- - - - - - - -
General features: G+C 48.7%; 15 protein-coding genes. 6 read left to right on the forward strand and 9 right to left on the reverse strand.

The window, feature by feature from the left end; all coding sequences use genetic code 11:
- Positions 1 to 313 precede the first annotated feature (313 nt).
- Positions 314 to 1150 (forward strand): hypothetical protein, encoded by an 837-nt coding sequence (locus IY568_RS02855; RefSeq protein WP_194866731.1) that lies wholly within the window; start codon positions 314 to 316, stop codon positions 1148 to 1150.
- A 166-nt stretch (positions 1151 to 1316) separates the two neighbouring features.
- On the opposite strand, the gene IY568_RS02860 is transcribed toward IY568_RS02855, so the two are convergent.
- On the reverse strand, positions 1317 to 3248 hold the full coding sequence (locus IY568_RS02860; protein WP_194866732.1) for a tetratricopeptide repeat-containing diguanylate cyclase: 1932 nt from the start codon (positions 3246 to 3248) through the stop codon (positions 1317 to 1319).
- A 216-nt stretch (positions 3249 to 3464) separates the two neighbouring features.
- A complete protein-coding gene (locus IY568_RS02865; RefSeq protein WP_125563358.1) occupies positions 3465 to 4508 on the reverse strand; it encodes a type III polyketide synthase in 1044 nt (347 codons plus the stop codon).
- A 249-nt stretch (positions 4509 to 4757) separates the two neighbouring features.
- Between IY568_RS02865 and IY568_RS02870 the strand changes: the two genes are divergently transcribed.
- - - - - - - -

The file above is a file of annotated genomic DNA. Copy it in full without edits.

General features: G+C 48.7%; 15 protein-coding genes. 6 read left to right on the forward strand and 9 right to left on the reverse strand.

The window, feature by feature from the left end; all coding sequences use genetic code 11:
- Positions 1 to 313 precede the first annotated feature (313 nt).
- Positions 314 to 1150 (forward strand): hypothetical protein, encoded by an 837-nt coding sequence (locus IY568_RS02855; RefSeq protein WP_194866731.1) that lies wholly within the window; start codon positions 314 to 316, stop codon positions 1148 to 1150.
- A 166-nt stretch (positions 1151 to 1316) separates the two neighbouring features.
- On the opposite strand, the gene IY568_RS02860 is transcribed toward IY568_RS02855, so the two are convergent.
- On the reverse strand, positions 1317 to 3248 hold the full coding sequence (locus IY568_RS02860; protein WP_194866732.1) for a tetratricopeptide repeat-containing diguanylate cyclase: 1932 nt from the start codon (positions 3246 to 3248) through the stop codon (positions 1317 to 1319).
- A 216-nt stretch (positions 3249 to 3464) separates the two neighbouring features.
- A complete protein-coding gene (locus IY568_RS02865; RefSeq protein WP_125563358.1) occupies positions 3465 to 4508 on the reverse strand; it encodes a type III polyketide synthase in 1044 nt (347 codons plus the stop codon).
- A 249-nt stretch (positions 4509 to 4757) separates the two neighbouring features.
- Between IY568_RS02865 and IY568_RS02870 the strand changes: the two genes are divergently transcribed.